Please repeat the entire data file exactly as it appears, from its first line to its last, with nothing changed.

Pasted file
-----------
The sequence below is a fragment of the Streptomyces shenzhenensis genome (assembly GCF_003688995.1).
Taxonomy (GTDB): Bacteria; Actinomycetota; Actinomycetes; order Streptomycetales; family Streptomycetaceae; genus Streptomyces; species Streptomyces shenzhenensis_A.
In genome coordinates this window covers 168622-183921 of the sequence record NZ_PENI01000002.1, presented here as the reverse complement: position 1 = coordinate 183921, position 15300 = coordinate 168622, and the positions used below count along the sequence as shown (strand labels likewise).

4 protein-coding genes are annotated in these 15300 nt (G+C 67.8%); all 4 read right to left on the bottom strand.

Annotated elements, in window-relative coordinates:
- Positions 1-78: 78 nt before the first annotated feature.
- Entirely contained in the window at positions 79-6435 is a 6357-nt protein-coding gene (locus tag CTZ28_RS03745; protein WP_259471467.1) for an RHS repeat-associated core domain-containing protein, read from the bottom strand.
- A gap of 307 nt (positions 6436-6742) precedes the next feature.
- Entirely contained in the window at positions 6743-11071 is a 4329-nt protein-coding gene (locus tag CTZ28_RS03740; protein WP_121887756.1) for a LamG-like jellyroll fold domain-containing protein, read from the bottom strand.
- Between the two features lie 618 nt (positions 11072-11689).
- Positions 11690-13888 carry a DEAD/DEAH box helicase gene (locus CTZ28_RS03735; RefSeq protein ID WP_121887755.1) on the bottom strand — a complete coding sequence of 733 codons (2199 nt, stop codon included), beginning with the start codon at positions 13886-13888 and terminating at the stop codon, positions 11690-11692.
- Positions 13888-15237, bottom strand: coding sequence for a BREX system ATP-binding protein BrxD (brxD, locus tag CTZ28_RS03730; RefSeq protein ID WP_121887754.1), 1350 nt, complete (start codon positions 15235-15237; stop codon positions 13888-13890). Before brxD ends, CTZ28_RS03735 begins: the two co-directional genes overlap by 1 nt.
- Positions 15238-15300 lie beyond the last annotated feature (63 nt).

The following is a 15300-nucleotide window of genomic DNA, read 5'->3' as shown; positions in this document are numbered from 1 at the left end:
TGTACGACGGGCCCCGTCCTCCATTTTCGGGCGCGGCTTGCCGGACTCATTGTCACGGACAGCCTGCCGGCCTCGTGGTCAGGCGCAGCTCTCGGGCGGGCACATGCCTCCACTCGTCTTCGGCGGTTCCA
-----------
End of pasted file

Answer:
The sequence below is a fragment of the Streptomyces shenzhenensis genome (assembly GCF_003688995.1).
Taxonomy (GTDB): Bacteria; Actinomycetota; Actinomycetes; order Streptomycetales; family Streptomycetaceae; genus Streptomyces; species Streptomyces shenzhenensis_A.
In genome coordinates this window covers 168622-183921 of the sequence record NZ_PENI01000002.1, presented here as the reverse complement: position 1 = coordinate 183921, position 15300 = coordinate 168622, and the positions used below count along the sequence as shown (strand labels likewise).

4 protein-coding genes are annotated in these 15300 nt (G+C 67.8%); all 4 read right to left on the bottom strand.

Annotated elements, in window-relative coordinates:
- Positions 1-78: 78 nt before the first annotated feature.
- Entirely contained in the window at positions 79-6435 is a 6357-nt protein-coding gene (locus tag CTZ28_RS03745; protein WP_259471467.1) for an RHS repeat-associated core domain-containing protein, read from the bottom strand.
- A gap of 307 nt (positions 6436-6742) precedes the next feature.
- Entirely contained in the window at positions 6743-11071 is a 4329-nt protein-coding gene (locus tag CTZ28_RS03740; protein WP_121887756.1) for a LamG-like jellyroll fold domain-containing protein, read from the bottom strand.
- Between the two features lie 618 nt (positions 11072-11689).
- Positions 11690-13888 carry a DEAD/DEAH box helicase gene (locus CTZ28_RS03735; RefSeq protein ID WP_121887755.1) on the bottom strand — a complete coding sequence of 733 codons (2199 nt, stop codon included), beginning with the start codon at positions 13886-13888 and terminating at the stop codon, positions 11690-11692.
- Positions 13888-15237, bottom strand: coding sequence for a BREX system ATP-binding protein BrxD (brxD, locus tag CTZ28_RS03730; RefSeq protein ID WP_121887754.1), 1350 nt, complete (start codon positions 15235-15237; stop codon positions 13888-13890). Before brxD ends, CTZ28_RS03735 begins: the two co-directional genes overlap by 1 nt.
- Positions 15238-15300 lie beyond the last annotated feature (63 nt).

The following is a 15300-nucleotide window of genomic DNA, read 5'->3' as shown; positions in this document are numbered from 1 at the left end:
TGTACGACGGGCCCCGTCCTCCATTTTCGGGCGCGGCTTGCCGGACTCATTGTCACGGACAGCCTGCCGGCCTCGTGGTCAGGCGCAGCTCTCGGGCGGGCACATGCCTCCACTCGTCTTCGGCGGTTCCA